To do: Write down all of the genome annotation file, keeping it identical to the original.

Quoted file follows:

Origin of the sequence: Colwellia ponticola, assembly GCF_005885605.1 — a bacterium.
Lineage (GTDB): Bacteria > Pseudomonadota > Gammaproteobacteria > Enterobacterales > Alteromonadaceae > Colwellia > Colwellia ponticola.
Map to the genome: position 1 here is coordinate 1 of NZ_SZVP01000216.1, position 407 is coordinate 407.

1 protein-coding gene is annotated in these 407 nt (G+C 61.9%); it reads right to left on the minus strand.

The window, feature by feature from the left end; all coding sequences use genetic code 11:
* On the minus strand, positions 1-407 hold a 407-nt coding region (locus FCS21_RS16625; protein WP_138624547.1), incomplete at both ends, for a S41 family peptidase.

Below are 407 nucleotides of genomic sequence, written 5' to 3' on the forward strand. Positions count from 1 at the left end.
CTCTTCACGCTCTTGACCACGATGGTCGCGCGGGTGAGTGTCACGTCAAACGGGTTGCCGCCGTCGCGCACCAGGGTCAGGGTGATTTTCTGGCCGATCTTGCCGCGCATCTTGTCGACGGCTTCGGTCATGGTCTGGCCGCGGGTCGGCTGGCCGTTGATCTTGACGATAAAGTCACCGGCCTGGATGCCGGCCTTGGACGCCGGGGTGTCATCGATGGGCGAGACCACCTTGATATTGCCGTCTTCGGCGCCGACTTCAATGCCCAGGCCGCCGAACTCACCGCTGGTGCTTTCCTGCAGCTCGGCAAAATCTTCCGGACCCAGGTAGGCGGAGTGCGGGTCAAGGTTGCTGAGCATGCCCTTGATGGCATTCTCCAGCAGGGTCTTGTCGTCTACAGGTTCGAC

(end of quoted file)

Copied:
Origin of the sequence: Colwellia ponticola, assembly GCF_005885605.1 — a bacterium.
Lineage (GTDB): Bacteria > Pseudomonadota > Gammaproteobacteria > Enterobacterales > Alteromonadaceae > Colwellia > Colwellia ponticola.
Map to the genome: position 1 here is coordinate 1 of NZ_SZVP01000216.1, position 407 is coordinate 407.

1 protein-coding gene is annotated in these 407 nt (G+C 61.9%); it reads right to left on the minus strand.

The window, feature by feature from the left end; all coding sequences use genetic code 11:
* On the minus strand, positions 1-407 hold a 407-nt coding region (locus FCS21_RS16625; protein WP_138624547.1), incomplete at both ends, for a S41 family peptidase.

Below are 407 nucleotides of genomic sequence, written 5' to 3' on the forward strand. Positions count from 1 at the left end.
CTCTTCACGCTCTTGACCACGATGGTCGCGCGGGTGAGTGTCACGTCAAACGGGTTGCCGCCGTCGCGCACCAGGGTCAGGGTGATTTTCTGGCCGATCTTGCCGCGCATCTTGTCGACGGCTTCGGTCATGGTCTGGCCGCGGGTCGGCTGGCCGTTGATCTTGACGATAAAGTCACCGGCCTGGATGCCGGCCTTGGACGCCGGGGTGTCATCGATGGGCGAGACCACCTTGATATTGCCGTCTTCGGCGCCGACTTCAATGCCCAGGCCGCCGAACTCACCGCTGGTGCTTTCCTGCAGCTCGGCAAAATCTTCCGGACCCAGGTAGGCGGAGTGCGGGTCAAGGTTGCTGAGCATGCCCTTGATGGCATTCTCCAGCAGGGTCTTGTCGTCTACAGGTTCGAC